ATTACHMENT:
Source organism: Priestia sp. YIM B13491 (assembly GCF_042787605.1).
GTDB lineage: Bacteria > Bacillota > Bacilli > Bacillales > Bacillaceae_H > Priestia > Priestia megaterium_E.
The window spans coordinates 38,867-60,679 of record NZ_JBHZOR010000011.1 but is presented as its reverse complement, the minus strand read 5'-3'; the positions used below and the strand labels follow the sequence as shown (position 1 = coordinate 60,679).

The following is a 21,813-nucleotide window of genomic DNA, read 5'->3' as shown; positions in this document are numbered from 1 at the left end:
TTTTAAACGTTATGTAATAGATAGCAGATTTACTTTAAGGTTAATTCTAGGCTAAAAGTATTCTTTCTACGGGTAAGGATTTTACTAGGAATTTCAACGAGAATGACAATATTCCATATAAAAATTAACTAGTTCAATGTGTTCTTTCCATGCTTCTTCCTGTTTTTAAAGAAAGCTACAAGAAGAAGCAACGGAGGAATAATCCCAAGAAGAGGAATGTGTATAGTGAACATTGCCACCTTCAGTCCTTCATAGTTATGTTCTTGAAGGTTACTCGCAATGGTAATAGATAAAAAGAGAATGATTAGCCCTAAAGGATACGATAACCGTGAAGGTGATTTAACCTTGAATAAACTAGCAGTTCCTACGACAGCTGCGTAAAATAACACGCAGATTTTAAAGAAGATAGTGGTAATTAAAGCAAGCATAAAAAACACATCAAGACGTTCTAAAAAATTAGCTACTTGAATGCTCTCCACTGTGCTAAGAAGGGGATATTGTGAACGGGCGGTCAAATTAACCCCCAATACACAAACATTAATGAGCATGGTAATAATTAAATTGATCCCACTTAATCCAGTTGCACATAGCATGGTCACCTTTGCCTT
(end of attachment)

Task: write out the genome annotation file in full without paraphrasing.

Source organism: Priestia sp. YIM B13491 (assembly GCF_042787605.1).
GTDB lineage: Bacteria > Bacillota > Bacilli > Bacillales > Bacillaceae_H > Priestia > Priestia megaterium_E.
The window spans coordinates 38,867-60,679 of record NZ_JBHZOR010000011.1 but is presented as its reverse complement, the minus strand read 5'-3'; the positions used below and the strand labels follow the sequence as shown (position 1 = coordinate 60,679).

The following is a 21,813-nucleotide window of genomic DNA, read 5'->3' as shown; positions in this document are numbered from 1 at the left end:
TTTTAAACGTTATGTAATAGATAGCAGATTTACTTTAAGGTTAATTCTAGGCTAAAAGTATTCTTTCTACGGGTAAGGATTTTACTAGGAATTTCAACGAGAATGACAATATTCCATATAAAAATTAACTAGTTCAATGTGTTCTTTCCATGCTTCTTCCTGTTTTTAAAGAAAGCTACAAGAAGAAGCAACGGAGGAATAATCCCAAGAAGAGGAATGTGTATAGTGAACATTGCCACCTTCAGTCCTTCATAGTTATGTTCTTGAAGGTTACTCGCAATGGTAATAGATAAAAAGAGAATGATTAGCCCTAAAGGATACGATAACCGTGAAGGTGATTTAACCTTGAATAAACTAGCAGTTCCTACGACAGCTGCGTAAAATAACACGCAGATTTTAAAGAAGATAGTGGTAATTAAAGCAAGCATAAAAAACACATCAAGACGTTCTAAAAAATTAGCTACTTGAATGCTCTCCACTGTGCTAAGAAGGGGATATTGTGAACGGGCGGTCAAATTAACCCCCAATACACAAACATTAATGAGCATGGTAATAATTAAATTGATCCCACTTAATCCAGTTGCACATAGCATGGTCACCTTTGCCTT